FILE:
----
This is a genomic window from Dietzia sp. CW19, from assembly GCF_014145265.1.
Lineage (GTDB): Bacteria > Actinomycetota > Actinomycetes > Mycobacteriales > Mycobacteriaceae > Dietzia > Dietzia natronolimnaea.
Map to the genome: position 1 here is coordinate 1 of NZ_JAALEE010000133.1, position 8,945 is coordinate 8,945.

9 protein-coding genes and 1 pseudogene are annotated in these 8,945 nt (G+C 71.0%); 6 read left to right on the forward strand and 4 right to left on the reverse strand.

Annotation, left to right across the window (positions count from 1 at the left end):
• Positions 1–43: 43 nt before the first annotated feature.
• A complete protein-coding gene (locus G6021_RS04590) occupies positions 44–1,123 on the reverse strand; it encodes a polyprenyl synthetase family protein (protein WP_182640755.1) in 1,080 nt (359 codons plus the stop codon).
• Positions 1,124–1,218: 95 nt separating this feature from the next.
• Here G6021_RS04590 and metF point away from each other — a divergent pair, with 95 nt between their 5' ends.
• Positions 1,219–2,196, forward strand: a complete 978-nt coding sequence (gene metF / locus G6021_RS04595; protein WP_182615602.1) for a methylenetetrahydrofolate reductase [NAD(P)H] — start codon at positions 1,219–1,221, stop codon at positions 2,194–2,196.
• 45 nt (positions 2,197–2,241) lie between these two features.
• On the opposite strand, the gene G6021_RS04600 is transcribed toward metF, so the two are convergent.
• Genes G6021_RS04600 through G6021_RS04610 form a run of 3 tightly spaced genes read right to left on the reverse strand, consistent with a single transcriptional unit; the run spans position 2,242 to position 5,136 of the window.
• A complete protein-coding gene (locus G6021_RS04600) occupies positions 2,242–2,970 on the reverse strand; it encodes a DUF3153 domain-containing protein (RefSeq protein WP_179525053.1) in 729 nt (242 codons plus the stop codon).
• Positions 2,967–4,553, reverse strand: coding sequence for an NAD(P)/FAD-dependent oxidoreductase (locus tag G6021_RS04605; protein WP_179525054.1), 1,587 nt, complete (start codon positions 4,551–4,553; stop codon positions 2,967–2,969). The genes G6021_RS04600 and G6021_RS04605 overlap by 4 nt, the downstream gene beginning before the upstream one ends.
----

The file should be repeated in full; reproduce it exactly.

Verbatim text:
This is a genomic window from Dietzia sp. CW19, from assembly GCF_014145265.1.
Lineage (GTDB): Bacteria > Actinomycetota > Actinomycetes > Mycobacteriales > Mycobacteriaceae > Dietzia > Dietzia natronolimnaea.
Map to the genome: position 1 here is coordinate 1 of NZ_JAALEE010000133.1, position 8,945 is coordinate 8,945.

9 protein-coding genes and 1 pseudogene are annotated in these 8,945 nt (G+C 71.0%); 6 read left to right on the forward strand and 4 right to left on the reverse strand.

Annotation, left to right across the window (positions count from 1 at the left end):
• Positions 1–43: 43 nt before the first annotated feature.
• A complete protein-coding gene (locus G6021_RS04590) occupies positions 44–1,123 on the reverse strand; it encodes a polyprenyl synthetase family protein (protein WP_182640755.1) in 1,080 nt (359 codons plus the stop codon).
• Positions 1,124–1,218: 95 nt separating this feature from the next.
• Here G6021_RS04590 and metF point away from each other — a divergent pair, with 95 nt between their 5' ends.
• Positions 1,219–2,196, forward strand: a complete 978-nt coding sequence (gene metF / locus G6021_RS04595; protein WP_182615602.1) for a methylenetetrahydrofolate reductase [NAD(P)H] — start codon at positions 1,219–1,221, stop codon at positions 2,194–2,196.
• 45 nt (positions 2,197–2,241) lie between these two features.
• On the opposite strand, the gene G6021_RS04600 is transcribed toward metF, so the two are convergent.
• Genes G6021_RS04600 through G6021_RS04610 form a run of 3 tightly spaced genes read right to left on the reverse strand, consistent with a single transcriptional unit; the run spans position 2,242 to position 5,136 of the window.
• A complete protein-coding gene (locus G6021_RS04600) occupies positions 2,242–2,970 on the reverse strand; it encodes a DUF3153 domain-containing protein (RefSeq protein WP_179525053.1) in 729 nt (242 codons plus the stop codon).
• Positions 2,967–4,553, reverse strand: coding sequence for an NAD(P)/FAD-dependent oxidoreductase (locus tag G6021_RS04605; protein WP_179525054.1), 1,587 nt, complete (start codon positions 4,551–4,553; stop codon positions 2,967–2,969). The genes G6021_RS04600 and G6021_RS04605 overlap by 4 nt, the downstream gene beginning before the upstream one ends.